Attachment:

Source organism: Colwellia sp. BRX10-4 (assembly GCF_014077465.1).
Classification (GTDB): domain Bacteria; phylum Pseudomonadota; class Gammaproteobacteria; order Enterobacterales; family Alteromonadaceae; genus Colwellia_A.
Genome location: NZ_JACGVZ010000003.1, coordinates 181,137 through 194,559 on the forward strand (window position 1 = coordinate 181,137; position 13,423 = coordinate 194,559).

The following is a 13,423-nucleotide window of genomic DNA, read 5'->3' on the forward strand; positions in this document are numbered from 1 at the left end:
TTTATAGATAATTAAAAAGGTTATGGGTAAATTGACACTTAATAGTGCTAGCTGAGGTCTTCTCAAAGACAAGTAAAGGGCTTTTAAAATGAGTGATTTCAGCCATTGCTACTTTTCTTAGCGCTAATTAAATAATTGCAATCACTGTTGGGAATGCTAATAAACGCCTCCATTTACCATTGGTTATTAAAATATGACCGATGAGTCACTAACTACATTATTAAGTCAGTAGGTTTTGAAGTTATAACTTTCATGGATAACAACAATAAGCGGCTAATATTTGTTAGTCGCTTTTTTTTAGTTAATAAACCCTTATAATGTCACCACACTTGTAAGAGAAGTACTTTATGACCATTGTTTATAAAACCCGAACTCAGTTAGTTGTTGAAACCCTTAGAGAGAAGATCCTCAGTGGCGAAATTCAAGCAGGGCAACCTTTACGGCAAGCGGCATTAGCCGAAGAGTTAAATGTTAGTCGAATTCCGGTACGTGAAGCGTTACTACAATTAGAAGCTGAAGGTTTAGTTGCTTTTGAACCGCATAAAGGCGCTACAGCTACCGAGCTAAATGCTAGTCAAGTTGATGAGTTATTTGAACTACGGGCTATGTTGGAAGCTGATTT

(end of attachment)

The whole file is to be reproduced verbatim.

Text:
Source organism: Colwellia sp. BRX10-4 (assembly GCF_014077465.1).
Classification (GTDB): domain Bacteria; phylum Pseudomonadota; class Gammaproteobacteria; order Enterobacterales; family Alteromonadaceae; genus Colwellia_A.
Genome location: NZ_JACGVZ010000003.1, coordinates 181,137 through 194,559 on the forward strand (window position 1 = coordinate 181,137; position 13,423 = coordinate 194,559).

The following is a 13,423-nucleotide window of genomic DNA, read 5'->3' on the forward strand; positions in this document are numbered from 1 at the left end:
TTTATAGATAATTAAAAAGGTTATGGGTAAATTGACACTTAATAGTGCTAGCTGAGGTCTTCTCAAAGACAAGTAAAGGGCTTTTAAAATGAGTGATTTCAGCCATTGCTACTTTTCTTAGCGCTAATTAAATAATTGCAATCACTGTTGGGAATGCTAATAAACGCCTCCATTTACCATTGGTTATTAAAATATGACCGATGAGTCACTAACTACATTATTAAGTCAGTAGGTTTTGAAGTTATAACTTTCATGGATAACAACAATAAGCGGCTAATATTTGTTAGTCGCTTTTTTTTAGTTAATAAACCCTTATAATGTCACCACACTTGTAAGAGAAGTACTTTATGACCATTGTTTATAAAACCCGAACTCAGTTAGTTGTTGAAACCCTTAGAGAGAAGATCCTCAGTGGCGAAATTCAAGCAGGGCAACCTTTACGGCAAGCGGCATTAGCCGAAGAGTTAAATGTTAGTCGAATTCCGGTACGTGAAGCGTTACTACAATTAGAAGCTGAAGGTTTAGTTGCTTTTGAACCGCATAAAGGCGCTACAGCTACCGAGCTAAATGCTAGTCAAGTTGATGAGTTATTTGAACTACGGGCTATGTTGGAAGCTGATTT